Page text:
The main hall referred to as Kondo is characterized by two illustrious pagodas on either side. The Hall houses a bronze Buddha from 697 AD. The Yakushi Nyorai, or Healing Buddha, is seated between two attendant Bodhisattvas, Nikko Bosatsu (of the sun) to the right and Gakko Bosatsu (of the moon) to left. The engravings on the pedestal where Buddha is seated seems to be a from a combination of cultures including Greece, Persia, India & China. Originally covered with gold, they now appear black due to the fire in 1528.

The statue was originally cast during the reign of Emperor Temmu in 680 and completed by Empress Jito in 697. It is the Buddha of healing who vowed to cure the disease of the mind and the body.

Note: Generally Yakushi Nyorai is depicted with a medicine pot on its left hand, but the statue in this temple does not have it.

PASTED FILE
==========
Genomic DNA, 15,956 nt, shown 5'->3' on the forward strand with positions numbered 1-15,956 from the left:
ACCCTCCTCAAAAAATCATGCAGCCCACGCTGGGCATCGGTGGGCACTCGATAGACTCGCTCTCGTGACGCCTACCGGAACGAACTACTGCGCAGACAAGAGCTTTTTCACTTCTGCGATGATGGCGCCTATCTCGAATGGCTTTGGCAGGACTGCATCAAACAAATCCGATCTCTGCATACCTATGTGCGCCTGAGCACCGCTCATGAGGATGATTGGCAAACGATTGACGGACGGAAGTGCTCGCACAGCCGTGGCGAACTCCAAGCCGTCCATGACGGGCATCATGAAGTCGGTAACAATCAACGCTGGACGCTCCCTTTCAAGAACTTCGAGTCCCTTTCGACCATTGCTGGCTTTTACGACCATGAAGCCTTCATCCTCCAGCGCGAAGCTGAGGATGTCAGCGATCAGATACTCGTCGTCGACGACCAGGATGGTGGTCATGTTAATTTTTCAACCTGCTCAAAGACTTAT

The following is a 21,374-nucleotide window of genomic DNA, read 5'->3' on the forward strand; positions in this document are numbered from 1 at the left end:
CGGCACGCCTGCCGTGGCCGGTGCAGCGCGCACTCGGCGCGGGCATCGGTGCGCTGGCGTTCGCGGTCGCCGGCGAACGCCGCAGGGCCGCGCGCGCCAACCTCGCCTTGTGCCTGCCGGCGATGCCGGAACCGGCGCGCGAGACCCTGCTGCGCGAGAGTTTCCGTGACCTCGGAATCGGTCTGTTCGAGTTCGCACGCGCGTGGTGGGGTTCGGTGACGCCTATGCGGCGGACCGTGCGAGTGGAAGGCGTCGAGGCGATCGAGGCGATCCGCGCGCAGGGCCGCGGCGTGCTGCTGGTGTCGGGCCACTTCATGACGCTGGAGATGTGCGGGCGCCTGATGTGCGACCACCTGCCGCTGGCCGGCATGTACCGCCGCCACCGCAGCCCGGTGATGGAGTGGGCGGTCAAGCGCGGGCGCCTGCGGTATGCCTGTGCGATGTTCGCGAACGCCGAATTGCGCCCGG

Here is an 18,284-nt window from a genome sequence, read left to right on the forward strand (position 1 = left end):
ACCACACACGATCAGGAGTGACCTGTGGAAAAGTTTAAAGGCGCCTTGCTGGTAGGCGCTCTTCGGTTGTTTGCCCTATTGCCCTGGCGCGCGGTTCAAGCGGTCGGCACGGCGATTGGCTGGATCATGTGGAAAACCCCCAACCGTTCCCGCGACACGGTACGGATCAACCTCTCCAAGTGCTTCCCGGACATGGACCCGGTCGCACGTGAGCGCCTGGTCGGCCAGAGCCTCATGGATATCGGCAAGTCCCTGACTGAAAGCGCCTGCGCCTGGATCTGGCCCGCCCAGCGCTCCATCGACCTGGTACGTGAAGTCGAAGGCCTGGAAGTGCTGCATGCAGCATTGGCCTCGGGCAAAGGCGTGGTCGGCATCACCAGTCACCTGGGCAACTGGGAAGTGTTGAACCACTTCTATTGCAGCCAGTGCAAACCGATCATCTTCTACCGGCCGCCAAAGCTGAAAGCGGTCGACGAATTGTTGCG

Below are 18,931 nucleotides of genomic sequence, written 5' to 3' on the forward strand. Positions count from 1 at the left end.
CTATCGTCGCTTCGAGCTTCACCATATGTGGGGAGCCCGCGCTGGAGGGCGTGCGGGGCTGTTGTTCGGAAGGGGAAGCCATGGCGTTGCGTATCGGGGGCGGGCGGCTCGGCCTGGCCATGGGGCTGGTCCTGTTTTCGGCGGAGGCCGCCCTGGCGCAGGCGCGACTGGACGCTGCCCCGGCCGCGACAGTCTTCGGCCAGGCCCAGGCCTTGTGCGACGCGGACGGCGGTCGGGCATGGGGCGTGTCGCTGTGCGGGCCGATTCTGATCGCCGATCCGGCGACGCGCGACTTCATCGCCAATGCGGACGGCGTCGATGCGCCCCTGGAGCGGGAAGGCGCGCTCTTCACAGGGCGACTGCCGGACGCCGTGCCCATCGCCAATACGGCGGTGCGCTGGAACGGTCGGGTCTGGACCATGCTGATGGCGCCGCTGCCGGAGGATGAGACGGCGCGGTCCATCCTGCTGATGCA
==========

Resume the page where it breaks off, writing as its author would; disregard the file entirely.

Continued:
West Pagoda at Yakushi-ji

Yakushiji temple grounds contains two pagodas. Unfortunately the East Pagoda was all covered up for repairs which is going to last till about April 2020. The East Pagoda is a National Treasure from the Hakuho Period. It is about 34 meters high. The East Pagoda (Toto) dates from around 698 AD. This pagoda, miraculously survived the fire that destroyed Yakushi-ji in 1528. It is the only surviving architecture of the Hakuho Period in Japan.

While the East Pagoda is black in color, the West one is red. The original West Pagoda burned down in 1528 and was rebuilt in 1980.

Pagoda means a grave in the Pali, the ancient Indian language

Daikodo Hall of Yakushi-ji

I walked around the back towards the Lecture Hall. The Kodo (Lecture Hall) was rebuilt in 1852. It is the largest hall in the temple grounds.

This hall enshrines Miroku Triad from the Hakuho Period flanked by two Arhats. The Miroku Nyorai is flanked by Houonrin Bosatsu (left) and Daimyoso Bosatsu (right) as you face it.